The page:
Olivia de Havilland Reignites Her Feud Feud, Brings Case to California Supreme Court

By
Thought you’d seen the last of her. Photo: Francois Durand/Getty Images

Olivia de Havilland has never been known to give up, and so, at age 101, she isn’t. After having her defamation case against FX, over her portrayal in Feud: Bette and Joan, dismissed earlier this year by a California appellate court, de Havilland is petitioning the State Supreme Court to give her a jury trial. “I feel very strongly that I must ask the Supreme Court to hear the case, for my sake and for the sake of many others in the future. It is important that cases with merit be allowed to proceed to a jury trial,” de Havilland said in a statement. “My case is about FX publishing false statements about me and using my name without consent. I, and other individuals in like circumstances, should not be denied our Constitutional right to trial by jury.”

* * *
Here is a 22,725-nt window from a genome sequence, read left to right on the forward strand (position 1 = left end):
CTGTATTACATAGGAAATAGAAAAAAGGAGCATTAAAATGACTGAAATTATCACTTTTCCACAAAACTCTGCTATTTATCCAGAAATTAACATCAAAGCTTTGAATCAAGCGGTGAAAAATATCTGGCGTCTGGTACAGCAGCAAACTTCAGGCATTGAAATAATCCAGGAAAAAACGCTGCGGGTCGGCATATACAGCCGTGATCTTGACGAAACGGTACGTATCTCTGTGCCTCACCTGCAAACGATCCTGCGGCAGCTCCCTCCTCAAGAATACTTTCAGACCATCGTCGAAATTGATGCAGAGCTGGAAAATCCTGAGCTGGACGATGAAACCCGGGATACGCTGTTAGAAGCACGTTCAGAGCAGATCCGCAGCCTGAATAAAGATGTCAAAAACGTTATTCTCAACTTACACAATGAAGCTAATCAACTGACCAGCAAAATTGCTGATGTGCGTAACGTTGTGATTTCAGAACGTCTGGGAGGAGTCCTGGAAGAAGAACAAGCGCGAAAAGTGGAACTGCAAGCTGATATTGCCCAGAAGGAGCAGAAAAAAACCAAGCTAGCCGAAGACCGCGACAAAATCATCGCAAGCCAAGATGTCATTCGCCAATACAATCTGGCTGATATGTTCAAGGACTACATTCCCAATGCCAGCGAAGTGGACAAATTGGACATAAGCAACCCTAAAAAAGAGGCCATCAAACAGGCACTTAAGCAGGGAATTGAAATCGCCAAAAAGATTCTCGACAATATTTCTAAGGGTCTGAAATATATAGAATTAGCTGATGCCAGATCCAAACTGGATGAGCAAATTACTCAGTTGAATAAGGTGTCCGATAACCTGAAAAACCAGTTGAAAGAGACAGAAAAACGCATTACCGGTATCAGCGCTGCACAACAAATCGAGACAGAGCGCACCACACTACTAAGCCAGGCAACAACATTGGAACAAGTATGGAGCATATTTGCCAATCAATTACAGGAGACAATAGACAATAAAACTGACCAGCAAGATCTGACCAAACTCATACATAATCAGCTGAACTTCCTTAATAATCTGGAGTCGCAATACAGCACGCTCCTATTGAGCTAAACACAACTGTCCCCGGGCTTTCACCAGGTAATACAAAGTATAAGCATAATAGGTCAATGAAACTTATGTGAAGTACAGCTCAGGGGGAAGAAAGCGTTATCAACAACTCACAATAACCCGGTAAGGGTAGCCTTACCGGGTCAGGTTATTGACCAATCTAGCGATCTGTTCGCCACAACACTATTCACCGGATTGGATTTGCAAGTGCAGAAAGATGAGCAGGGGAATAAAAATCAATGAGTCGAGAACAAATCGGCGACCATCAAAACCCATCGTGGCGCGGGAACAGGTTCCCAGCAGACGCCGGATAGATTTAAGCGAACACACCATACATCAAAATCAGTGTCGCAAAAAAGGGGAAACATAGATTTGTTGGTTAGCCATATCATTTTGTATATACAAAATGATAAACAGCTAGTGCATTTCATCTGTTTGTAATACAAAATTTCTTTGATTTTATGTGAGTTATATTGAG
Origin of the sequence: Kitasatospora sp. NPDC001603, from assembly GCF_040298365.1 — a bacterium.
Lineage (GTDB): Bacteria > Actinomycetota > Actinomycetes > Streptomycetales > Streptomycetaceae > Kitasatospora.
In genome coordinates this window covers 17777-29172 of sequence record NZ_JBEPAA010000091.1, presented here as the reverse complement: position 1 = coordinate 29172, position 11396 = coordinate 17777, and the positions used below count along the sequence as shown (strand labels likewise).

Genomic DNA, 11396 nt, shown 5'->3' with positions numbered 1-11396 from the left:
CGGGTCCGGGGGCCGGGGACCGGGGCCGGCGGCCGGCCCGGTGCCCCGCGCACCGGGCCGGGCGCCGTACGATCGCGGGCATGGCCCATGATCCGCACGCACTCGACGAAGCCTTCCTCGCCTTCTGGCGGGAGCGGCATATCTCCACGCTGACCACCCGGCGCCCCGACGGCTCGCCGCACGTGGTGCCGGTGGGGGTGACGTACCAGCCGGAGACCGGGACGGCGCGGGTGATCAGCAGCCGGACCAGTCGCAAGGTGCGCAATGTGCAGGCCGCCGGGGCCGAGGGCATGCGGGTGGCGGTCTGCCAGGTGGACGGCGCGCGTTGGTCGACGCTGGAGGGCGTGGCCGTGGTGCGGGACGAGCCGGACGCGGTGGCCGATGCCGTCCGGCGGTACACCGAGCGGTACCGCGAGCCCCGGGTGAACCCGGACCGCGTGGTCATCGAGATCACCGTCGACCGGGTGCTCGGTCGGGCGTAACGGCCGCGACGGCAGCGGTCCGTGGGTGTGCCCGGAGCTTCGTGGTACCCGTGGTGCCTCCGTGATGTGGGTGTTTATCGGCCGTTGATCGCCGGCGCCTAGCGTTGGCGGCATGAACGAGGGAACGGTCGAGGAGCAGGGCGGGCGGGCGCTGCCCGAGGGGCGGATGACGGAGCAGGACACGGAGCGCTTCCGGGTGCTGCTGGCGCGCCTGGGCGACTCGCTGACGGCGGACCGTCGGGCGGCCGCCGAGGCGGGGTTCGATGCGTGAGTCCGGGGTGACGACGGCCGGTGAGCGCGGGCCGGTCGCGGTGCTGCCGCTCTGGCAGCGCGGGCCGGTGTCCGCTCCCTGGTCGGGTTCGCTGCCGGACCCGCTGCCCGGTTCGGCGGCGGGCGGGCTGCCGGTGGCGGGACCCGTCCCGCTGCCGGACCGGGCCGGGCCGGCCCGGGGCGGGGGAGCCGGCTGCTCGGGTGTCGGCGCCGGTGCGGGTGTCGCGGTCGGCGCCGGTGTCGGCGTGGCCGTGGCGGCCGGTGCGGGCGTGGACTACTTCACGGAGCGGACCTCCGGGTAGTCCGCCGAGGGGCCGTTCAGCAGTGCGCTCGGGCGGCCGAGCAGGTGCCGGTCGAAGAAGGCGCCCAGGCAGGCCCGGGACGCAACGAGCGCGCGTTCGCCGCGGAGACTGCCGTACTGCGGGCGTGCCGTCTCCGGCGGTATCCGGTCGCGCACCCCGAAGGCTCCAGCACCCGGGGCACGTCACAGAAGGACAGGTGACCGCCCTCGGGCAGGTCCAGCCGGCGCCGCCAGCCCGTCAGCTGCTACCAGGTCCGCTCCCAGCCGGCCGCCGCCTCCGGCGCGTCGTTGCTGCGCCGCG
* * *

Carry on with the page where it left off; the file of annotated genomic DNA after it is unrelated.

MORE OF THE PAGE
The case came about after de Havilland finally watched Catherine Zeta-Jones’s portrayal of her in Feud and objected to the character’s gossipy nature, claiming that “the FX series puts words in the mouth of Miss de Havilland which are inaccurate and contrary to the reputation she has built over an 80-year professional life.” As the case developed, it started to center specifically on the character referring to her sister Joan Fontaine as a “bitch,” which de Havilland insists she did not do. (She did call her a “dragon lady,” and the court had to debate which was worse.)

The actress first sued last June. A Los Angeles Superior Court judge initially allowed the case to move forward, before FX appealed the judge’s decision to allow a jury trial, taking it to California’s Second Appellate District. There, a panel ruled in the network’s favor this March, in a move Murphy said marked “a great day for artistic expression and a reminder of how precious our freedom remains.” “The Court of Appeal opinion, if allowed to stand, will infringe on the Constitutional right to a trial by jury not only of Miss de Havilland, but for any person in a similar situation, whether a celebrity or not,” Suzelle Smith, de Havilland’s counsel, said of the petition to the California Supreme Court for review of the case. “This puts everyone at the mercy of the media and entertainment industry, which may find that false statements and fake news sell better than the truth.”

Olivia de Havilland Reignites Feud Feud